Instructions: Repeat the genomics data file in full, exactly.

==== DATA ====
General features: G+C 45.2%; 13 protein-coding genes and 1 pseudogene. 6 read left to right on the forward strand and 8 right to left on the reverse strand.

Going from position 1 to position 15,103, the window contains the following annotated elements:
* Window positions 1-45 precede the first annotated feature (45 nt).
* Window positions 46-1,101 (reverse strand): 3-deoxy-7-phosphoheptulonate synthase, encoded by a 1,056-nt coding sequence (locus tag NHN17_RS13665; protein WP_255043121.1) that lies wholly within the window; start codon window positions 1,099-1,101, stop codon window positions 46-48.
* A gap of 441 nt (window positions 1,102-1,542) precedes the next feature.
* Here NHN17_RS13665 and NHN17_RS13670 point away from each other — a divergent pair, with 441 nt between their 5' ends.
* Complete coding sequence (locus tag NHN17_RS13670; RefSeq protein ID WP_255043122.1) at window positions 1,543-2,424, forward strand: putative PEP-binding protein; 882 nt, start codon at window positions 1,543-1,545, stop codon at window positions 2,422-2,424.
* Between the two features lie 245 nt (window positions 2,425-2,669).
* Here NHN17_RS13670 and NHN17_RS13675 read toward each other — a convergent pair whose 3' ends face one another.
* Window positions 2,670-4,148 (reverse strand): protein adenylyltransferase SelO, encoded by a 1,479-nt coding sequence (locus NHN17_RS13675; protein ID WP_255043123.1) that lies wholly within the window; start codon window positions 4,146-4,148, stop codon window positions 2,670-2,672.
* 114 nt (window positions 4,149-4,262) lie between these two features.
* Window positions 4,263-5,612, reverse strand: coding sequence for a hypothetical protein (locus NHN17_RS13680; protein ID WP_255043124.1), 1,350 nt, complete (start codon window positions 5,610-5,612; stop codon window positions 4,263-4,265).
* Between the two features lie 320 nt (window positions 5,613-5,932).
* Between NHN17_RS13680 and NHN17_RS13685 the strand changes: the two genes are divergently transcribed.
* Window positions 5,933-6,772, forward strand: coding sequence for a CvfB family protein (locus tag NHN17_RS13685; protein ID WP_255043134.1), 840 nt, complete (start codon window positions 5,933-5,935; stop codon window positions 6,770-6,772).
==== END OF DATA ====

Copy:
General features: G+C 45.2%; 13 protein-coding genes and 1 pseudogene. 6 read left to right on the forward strand and 8 right to left on the reverse strand.

Going from position 1 to position 15,103, the window contains the following annotated elements:
* Window positions 1-45 precede the first annotated feature (45 nt).
* Window positions 46-1,101 (reverse strand): 3-deoxy-7-phosphoheptulonate synthase, encoded by a 1,056-nt coding sequence (locus tag NHN17_RS13665; protein WP_255043121.1) that lies wholly within the window; start codon window positions 1,099-1,101, stop codon window positions 46-48.
* A gap of 441 nt (window positions 1,102-1,542) precedes the next feature.
* Here NHN17_RS13665 and NHN17_RS13670 point away from each other — a divergent pair, with 441 nt between their 5' ends.
* Complete coding sequence (locus tag NHN17_RS13670; RefSeq protein ID WP_255043122.1) at window positions 1,543-2,424, forward strand: putative PEP-binding protein; 882 nt, start codon at window positions 1,543-1,545, stop codon at window positions 2,422-2,424.
* Between the two features lie 245 nt (window positions 2,425-2,669).
* Here NHN17_RS13670 and NHN17_RS13675 read toward each other — a convergent pair whose 3' ends face one another.
* Window positions 2,670-4,148 (reverse strand): protein adenylyltransferase SelO, encoded by a 1,479-nt coding sequence (locus NHN17_RS13675; protein ID WP_255043123.1) that lies wholly within the window; start codon window positions 4,146-4,148, stop codon window positions 2,670-2,672.
* 114 nt (window positions 4,149-4,262) lie between these two features.
* Window positions 4,263-5,612, reverse strand: coding sequence for a hypothetical protein (locus NHN17_RS13680; protein ID WP_255043124.1), 1,350 nt, complete (start codon window positions 5,610-5,612; stop codon window positions 4,263-4,265).
* Between the two features lie 320 nt (window positions 5,613-5,932).
* Between NHN17_RS13680 and NHN17_RS13685 the strand changes: the two genes are divergently transcribed.
* Window positions 5,933-6,772, forward strand: coding sequence for a CvfB family protein (locus tag NHN17_RS13685; protein ID WP_255043134.1), 840 nt, complete (start codon window positions 5,933-5,935; stop codon window positions 6,770-6,772).